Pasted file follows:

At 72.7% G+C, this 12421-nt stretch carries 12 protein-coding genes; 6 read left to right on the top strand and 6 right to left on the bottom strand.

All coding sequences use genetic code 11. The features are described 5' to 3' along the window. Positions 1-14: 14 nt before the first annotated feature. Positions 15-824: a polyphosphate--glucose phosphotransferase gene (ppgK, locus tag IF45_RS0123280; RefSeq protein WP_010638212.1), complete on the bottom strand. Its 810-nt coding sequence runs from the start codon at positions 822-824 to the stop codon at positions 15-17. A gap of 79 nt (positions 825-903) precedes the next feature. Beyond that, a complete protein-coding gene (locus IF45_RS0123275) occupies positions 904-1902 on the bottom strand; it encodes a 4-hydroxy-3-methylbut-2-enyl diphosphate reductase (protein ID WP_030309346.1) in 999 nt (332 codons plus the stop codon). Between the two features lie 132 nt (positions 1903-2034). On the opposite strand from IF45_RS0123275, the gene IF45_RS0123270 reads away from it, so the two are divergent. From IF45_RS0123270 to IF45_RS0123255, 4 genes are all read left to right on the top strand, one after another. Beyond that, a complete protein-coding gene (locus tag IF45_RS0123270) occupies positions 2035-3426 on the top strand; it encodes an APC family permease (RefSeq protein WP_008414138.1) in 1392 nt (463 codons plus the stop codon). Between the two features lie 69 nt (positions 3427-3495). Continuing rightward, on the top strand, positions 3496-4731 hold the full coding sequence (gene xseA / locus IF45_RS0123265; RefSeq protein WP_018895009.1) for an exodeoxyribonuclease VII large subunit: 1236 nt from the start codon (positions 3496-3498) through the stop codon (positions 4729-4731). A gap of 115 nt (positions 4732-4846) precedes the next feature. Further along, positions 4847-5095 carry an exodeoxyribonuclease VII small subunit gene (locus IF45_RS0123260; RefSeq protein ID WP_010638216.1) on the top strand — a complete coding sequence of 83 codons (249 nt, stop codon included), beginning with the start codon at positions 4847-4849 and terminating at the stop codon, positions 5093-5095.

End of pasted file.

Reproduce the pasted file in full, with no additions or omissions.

At 72.7% G+C, this 12421-nt stretch carries 12 protein-coding genes; 6 read left to right on the top strand and 6 right to left on the bottom strand.

All coding sequences use genetic code 11. The features are described 5' to 3' along the window. Positions 1-14: 14 nt before the first annotated feature. Positions 15-824: a polyphosphate--glucose phosphotransferase gene (ppgK, locus tag IF45_RS0123280; RefSeq protein WP_010638212.1), complete on the bottom strand. Its 810-nt coding sequence runs from the start codon at positions 822-824 to the stop codon at positions 15-17. A gap of 79 nt (positions 825-903) precedes the next feature. Beyond that, a complete protein-coding gene (locus IF45_RS0123275) occupies positions 904-1902 on the bottom strand; it encodes a 4-hydroxy-3-methylbut-2-enyl diphosphate reductase (protein ID WP_030309346.1) in 999 nt (332 codons plus the stop codon). Between the two features lie 132 nt (positions 1903-2034). On the opposite strand from IF45_RS0123275, the gene IF45_RS0123270 reads away from it, so the two are divergent. From IF45_RS0123270 to IF45_RS0123255, 4 genes are all read left to right on the top strand, one after another. Beyond that, a complete protein-coding gene (locus tag IF45_RS0123270) occupies positions 2035-3426 on the top strand; it encodes an APC family permease (RefSeq protein WP_008414138.1) in 1392 nt (463 codons plus the stop codon). Between the two features lie 69 nt (positions 3427-3495). Continuing rightward, on the top strand, positions 3496-4731 hold the full coding sequence (gene xseA / locus IF45_RS0123265; RefSeq protein WP_018895009.1) for an exodeoxyribonuclease VII large subunit: 1236 nt from the start codon (positions 3496-3498) through the stop codon (positions 4729-4731). A gap of 115 nt (positions 4732-4846) precedes the next feature. Further along, positions 4847-5095 carry an exodeoxyribonuclease VII small subunit gene (locus IF45_RS0123260; RefSeq protein ID WP_010638216.1) on the top strand — a complete coding sequence of 83 codons (249 nt, stop codon included), beginning with the start codon at positions 4847-4849 and terminating at the stop codon, positions 5093-5095.